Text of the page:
I look at who they are - the dynamics of a family; or, if it's a couple, where do they spend most of the time in the house? You have to look at their activities - do they like having people over? Do they like gardening? You explore what works for them. Often, it's as helpful finding out what they don't like, as much as the other way round. Sometimes residential design can be seen as something less than commercial design, but actually the home is the most important place. It's where people can be themselves most, so it should be a true reflection of you personally.
It costs a lot of money when you are reconfiguring your whole house, and it's normally a one-off thing. It has to be adaptable. For example, a family's needs change over time from when children are small and need to be supervised to when they grow up and want privacy; all of a sudden, the whole open-plan space may no longer suit. You have to foresee those changes and have those base ideas put in at the start. You need to be able to look at the overall picture. It's about setting a scene for all the spaces and how they link together. It's about the whole flow. We do mood boards for every room, and that is what people buy into - it's a mixture of furniture, finishes and colour. The main thing is that everything has a reason, because otherwise it's just a question of taste and it's completely subjective. Space really affects everybody all of the time. You could go into someone's house or an art gallery and feel calm or feel a bit uneasy, but not know why. There could be a feeling of claustrophobia. So many different things impact on your mood and emotions.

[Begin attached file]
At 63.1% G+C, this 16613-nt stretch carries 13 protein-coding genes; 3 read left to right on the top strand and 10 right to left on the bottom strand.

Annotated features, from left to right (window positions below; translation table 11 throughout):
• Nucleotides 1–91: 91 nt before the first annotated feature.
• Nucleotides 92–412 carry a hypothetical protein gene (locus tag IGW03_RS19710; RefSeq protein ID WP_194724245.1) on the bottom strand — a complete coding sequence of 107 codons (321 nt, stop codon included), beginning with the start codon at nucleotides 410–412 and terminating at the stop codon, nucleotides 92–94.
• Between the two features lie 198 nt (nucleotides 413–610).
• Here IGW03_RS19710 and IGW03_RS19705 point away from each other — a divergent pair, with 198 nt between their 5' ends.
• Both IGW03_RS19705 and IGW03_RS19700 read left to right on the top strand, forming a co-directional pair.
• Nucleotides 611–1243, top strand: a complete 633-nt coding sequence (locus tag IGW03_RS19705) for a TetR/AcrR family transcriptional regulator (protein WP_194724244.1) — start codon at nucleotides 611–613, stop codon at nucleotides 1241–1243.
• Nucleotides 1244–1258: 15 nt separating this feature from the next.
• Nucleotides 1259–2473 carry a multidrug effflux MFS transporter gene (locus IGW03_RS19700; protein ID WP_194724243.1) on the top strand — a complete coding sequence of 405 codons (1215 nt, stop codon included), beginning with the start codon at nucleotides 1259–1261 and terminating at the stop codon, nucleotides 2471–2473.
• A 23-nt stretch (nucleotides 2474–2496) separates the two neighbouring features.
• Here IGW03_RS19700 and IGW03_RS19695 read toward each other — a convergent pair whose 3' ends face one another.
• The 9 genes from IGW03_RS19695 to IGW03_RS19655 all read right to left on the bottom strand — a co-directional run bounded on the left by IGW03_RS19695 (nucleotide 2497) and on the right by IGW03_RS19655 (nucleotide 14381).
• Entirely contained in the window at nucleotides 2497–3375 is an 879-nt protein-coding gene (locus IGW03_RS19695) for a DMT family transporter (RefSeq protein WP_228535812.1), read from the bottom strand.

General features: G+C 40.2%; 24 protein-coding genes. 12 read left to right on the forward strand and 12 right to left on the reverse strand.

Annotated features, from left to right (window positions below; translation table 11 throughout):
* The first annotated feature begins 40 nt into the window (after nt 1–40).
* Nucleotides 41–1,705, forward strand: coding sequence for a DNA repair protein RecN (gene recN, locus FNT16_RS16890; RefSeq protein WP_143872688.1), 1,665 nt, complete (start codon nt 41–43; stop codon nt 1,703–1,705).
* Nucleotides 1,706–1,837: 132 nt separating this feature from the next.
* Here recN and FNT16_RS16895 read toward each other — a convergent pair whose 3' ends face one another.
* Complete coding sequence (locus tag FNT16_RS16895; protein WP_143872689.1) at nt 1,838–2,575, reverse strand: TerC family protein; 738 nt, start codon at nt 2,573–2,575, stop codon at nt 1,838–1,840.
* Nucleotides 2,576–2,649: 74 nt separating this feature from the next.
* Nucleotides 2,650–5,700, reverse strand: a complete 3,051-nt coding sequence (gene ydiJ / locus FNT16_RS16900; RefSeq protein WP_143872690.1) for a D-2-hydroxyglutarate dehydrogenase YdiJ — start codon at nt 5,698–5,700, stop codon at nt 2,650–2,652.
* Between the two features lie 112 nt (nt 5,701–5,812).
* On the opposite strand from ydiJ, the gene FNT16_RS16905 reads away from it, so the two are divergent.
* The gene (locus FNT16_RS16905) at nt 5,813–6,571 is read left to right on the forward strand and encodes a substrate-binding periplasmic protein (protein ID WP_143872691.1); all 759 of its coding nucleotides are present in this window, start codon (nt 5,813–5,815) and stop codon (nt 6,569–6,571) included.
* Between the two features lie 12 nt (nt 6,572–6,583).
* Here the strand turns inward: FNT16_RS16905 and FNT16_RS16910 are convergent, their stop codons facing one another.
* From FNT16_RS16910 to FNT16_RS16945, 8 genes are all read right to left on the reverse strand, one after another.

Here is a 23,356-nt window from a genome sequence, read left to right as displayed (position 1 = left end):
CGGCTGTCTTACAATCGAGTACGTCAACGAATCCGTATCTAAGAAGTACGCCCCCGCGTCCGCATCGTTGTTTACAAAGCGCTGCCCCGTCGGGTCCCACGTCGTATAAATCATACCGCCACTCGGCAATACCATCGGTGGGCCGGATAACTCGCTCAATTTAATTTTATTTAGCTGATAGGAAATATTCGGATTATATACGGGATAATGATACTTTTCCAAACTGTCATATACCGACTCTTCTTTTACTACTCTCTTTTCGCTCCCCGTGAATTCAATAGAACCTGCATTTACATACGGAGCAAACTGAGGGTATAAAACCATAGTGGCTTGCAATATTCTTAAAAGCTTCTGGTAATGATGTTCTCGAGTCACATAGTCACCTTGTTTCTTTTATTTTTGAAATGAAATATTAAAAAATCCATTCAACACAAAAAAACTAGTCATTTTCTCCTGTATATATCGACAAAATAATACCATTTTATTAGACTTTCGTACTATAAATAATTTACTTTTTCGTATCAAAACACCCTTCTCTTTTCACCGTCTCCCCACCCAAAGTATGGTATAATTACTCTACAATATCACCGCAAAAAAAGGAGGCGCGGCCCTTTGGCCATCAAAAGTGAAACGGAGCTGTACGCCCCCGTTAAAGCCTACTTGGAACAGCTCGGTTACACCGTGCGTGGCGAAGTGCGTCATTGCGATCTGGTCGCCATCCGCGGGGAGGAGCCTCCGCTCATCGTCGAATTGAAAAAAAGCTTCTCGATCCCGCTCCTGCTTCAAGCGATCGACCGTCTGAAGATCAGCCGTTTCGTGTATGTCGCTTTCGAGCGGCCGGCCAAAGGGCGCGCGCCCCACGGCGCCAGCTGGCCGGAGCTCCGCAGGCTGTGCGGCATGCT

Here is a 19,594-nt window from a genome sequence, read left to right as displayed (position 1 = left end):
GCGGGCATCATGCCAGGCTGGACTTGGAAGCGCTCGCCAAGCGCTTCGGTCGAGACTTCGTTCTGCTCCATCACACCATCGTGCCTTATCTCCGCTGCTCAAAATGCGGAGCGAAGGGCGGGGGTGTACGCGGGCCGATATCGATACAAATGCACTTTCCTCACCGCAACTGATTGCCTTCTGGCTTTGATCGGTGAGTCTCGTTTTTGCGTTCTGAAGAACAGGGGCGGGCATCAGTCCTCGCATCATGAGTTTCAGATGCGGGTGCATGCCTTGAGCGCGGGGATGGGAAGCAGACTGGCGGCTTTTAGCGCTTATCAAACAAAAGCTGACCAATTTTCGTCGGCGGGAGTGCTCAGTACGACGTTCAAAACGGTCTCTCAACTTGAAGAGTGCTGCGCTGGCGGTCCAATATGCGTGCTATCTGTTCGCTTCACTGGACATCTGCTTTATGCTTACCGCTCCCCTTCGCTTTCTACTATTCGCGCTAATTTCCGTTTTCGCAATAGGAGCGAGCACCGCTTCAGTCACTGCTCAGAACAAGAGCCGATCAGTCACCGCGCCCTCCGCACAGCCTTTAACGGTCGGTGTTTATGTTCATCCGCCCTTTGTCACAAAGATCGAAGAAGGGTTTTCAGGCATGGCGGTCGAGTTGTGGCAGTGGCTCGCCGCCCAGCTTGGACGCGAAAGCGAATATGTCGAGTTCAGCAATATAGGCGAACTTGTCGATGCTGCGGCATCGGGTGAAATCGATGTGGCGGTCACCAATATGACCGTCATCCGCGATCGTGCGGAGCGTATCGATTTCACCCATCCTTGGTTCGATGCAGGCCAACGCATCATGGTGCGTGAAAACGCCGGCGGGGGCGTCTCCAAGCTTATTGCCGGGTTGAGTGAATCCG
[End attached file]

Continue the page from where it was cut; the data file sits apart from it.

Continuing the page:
My creative side was always there. I loved art in school and it was my best subject. But it was considered as something for weaker students. I detest that attitude. Look at the working world now, where there are as many creative jobs as financial jobs. My work is so much more than a job. It's my life and my passion. There is no time to stop for lunch, and that doesn't bother me. It can be pretty high-pressure dealing with a lot of clients and meeting deadlines, but I absolutely love it. I'm obsessed with it, and I don't ever switch off. For me, everything is design.
At the end of the working day, I might go out for a bite to eat with Conor. I seldom cook at home. Also, because I work from home, it's nice to get out. There are so many good restaurants in Ranelagh, but my favourite is The Butcher Grill. Everything about it is calm. I need that at the end of the day.
Before I go to bed, I usually read Kinfolk magazine. It's quite insightful about design and gorgeous places to visit. I love travelling, and when I'm away, I'm always looking for inspiration and checking out other designers. I'm quite competitive, but I think we all do different things. In the end, I'm competing with myself, for my own personal best. I try not to look at the phone too late, but sometimes I end up dreaming about emails to clients.
See Kingston Lafferty Design at house 2016 - Ireland's first ever high-end interiors event taking place in Dublin's RDS on May 20 to 22, showcasing world-class interiors, art and design. Buy your tickets now at house-event.ie/tickets and avail of the reduced online price